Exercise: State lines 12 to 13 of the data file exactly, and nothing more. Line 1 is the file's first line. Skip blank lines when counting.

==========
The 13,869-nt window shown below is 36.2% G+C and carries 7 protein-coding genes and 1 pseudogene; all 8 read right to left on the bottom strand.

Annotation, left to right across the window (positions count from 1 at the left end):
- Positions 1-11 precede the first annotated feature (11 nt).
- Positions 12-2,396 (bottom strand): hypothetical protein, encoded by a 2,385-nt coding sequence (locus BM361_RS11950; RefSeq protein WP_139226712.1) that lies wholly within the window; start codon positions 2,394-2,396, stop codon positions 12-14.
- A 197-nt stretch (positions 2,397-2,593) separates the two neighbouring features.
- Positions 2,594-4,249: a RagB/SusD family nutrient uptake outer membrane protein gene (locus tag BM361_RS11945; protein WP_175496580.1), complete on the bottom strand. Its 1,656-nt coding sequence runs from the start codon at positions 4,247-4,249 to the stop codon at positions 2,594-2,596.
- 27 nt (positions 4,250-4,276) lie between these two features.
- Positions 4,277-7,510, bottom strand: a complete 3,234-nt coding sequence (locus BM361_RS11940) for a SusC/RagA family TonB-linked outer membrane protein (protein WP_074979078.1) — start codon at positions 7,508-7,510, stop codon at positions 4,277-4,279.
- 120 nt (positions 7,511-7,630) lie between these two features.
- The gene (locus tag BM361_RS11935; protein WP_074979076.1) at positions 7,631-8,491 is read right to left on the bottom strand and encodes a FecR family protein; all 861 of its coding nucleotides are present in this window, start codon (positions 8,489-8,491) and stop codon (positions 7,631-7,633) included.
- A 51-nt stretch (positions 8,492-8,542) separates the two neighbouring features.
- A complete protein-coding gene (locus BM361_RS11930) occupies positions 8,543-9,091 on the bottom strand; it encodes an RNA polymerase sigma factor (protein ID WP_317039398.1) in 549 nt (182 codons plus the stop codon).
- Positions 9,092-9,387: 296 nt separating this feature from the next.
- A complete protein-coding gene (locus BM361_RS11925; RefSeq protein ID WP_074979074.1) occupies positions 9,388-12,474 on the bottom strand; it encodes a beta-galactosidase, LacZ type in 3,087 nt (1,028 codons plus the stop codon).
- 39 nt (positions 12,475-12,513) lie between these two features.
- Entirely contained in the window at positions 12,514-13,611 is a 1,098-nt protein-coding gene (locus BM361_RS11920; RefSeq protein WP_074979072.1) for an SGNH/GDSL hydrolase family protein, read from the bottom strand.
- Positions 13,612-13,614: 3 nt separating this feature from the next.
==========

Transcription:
- A complete protein-coding gene (locus BM361_RS11930) occupies positions 8,543-9,091 on the bottom strand; it encodes an RNA polymerase sigma factor (protein ID WP_317039398.1) in 549 nt (182 codons plus the stop codon).
- Positions 9,092-9,387: 296 nt separating this feature from the next.